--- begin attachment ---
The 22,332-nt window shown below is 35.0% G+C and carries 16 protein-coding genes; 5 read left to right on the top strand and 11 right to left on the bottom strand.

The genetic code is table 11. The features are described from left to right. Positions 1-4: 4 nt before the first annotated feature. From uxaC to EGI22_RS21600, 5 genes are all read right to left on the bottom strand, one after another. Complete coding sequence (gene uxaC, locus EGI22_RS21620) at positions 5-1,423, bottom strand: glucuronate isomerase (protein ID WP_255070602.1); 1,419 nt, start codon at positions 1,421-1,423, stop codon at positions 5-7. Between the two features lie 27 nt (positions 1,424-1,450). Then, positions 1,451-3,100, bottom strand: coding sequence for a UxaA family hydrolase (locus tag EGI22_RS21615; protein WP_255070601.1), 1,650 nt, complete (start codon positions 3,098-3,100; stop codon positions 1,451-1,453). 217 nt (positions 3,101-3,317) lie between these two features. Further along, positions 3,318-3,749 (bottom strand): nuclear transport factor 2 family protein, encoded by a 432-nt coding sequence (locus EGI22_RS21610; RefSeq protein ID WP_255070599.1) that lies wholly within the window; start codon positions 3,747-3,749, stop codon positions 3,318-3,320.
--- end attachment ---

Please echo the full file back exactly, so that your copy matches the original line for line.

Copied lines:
The 22,332-nt window shown below is 35.0% G+C and carries 16 protein-coding genes; 5 read left to right on the top strand and 11 right to left on the bottom strand.

The genetic code is table 11. The features are described from left to right. Positions 1-4: 4 nt before the first annotated feature. From uxaC to EGI22_RS21600, 5 genes are all read right to left on the bottom strand, one after another. Complete coding sequence (gene uxaC, locus EGI22_RS21620) at positions 5-1,423, bottom strand: glucuronate isomerase (protein ID WP_255070602.1); 1,419 nt, start codon at positions 1,421-1,423, stop codon at positions 5-7. Between the two features lie 27 nt (positions 1,424-1,450). Then, positions 1,451-3,100, bottom strand: coding sequence for a UxaA family hydrolase (locus tag EGI22_RS21615; protein WP_255070601.1), 1,650 nt, complete (start codon positions 3,098-3,100; stop codon positions 1,451-1,453). 217 nt (positions 3,101-3,317) lie between these two features. Further along, positions 3,318-3,749 (bottom strand): nuclear transport factor 2 family protein, encoded by a 432-nt coding sequence (locus EGI22_RS21610; RefSeq protein ID WP_255070599.1) that lies wholly within the window; start codon positions 3,747-3,749, stop codon positions 3,318-3,320.